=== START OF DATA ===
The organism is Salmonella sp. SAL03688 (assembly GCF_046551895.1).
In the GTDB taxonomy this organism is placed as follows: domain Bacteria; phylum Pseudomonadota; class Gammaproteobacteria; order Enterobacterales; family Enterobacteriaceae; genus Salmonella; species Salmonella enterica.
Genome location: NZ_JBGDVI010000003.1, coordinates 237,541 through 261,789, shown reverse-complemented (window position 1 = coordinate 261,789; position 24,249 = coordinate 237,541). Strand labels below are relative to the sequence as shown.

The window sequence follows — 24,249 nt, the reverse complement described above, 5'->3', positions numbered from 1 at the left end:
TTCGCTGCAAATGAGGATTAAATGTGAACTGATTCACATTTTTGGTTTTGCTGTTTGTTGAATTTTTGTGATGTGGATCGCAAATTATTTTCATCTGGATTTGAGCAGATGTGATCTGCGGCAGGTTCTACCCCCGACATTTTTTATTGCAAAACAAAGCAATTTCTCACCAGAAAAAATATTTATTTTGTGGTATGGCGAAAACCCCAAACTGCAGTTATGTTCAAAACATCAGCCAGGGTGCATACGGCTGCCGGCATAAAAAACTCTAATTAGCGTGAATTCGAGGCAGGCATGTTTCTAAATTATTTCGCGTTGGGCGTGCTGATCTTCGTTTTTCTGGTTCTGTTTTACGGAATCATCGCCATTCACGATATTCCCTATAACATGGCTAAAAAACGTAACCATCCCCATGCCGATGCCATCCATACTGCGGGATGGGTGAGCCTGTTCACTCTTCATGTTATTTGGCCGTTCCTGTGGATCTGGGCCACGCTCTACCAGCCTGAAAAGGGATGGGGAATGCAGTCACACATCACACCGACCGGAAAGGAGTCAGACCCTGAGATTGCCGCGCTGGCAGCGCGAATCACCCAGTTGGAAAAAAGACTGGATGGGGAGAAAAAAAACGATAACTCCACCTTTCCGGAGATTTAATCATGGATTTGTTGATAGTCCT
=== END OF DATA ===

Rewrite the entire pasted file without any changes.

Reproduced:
The organism is Salmonella sp. SAL03688 (assembly GCF_046551895.1).
In the GTDB taxonomy this organism is placed as follows: domain Bacteria; phylum Pseudomonadota; class Gammaproteobacteria; order Enterobacterales; family Enterobacteriaceae; genus Salmonella; species Salmonella enterica.
Genome location: NZ_JBGDVI010000003.1, coordinates 237,541 through 261,789, shown reverse-complemented (window position 1 = coordinate 261,789; position 24,249 = coordinate 237,541). Strand labels below are relative to the sequence as shown.

The window sequence follows — 24,249 nt, the reverse complement described above, 5'->3', positions numbered from 1 at the left end:
TTCGCTGCAAATGAGGATTAAATGTGAACTGATTCACATTTTTGGTTTTGCTGTTTGTTGAATTTTTGTGATGTGGATCGCAAATTATTTTCATCTGGATTTGAGCAGATGTGATCTGCGGCAGGTTCTACCCCCGACATTTTTTATTGCAAAACAAAGCAATTTCTCACCAGAAAAAATATTTATTTTGTGGTATGGCGAAAACCCCAAACTGCAGTTATGTTCAAAACATCAGCCAGGGTGCATACGGCTGCCGGCATAAAAAACTCTAATTAGCGTGAATTCGAGGCAGGCATGTTTCTAAATTATTTCGCGTTGGGCGTGCTGATCTTCGTTTTTCTGGTTCTGTTTTACGGAATCATCGCCATTCACGATATTCCCTATAACATGGCTAAAAAACGTAACCATCCCCATGCCGATGCCATCCATACTGCGGGATGGGTGAGCCTGTTCACTCTTCATGTTATTTGGCCGTTCCTGTGGATCTGGGCCACGCTCTACCAGCCTGAAAAGGGATGGGGAATGCAGTCACACATCACACCGACCGGAAAGGAGTCAGACCCTGAGATTGCCGCGCTGGCAGCGCGAATCACCCAGTTGGAAAAAAGACTGGATGGGGAGAAAAAAAACGATAACTCCACCTTTCCGGAGATTTAATCATGGATTTGTTGATAGTCCT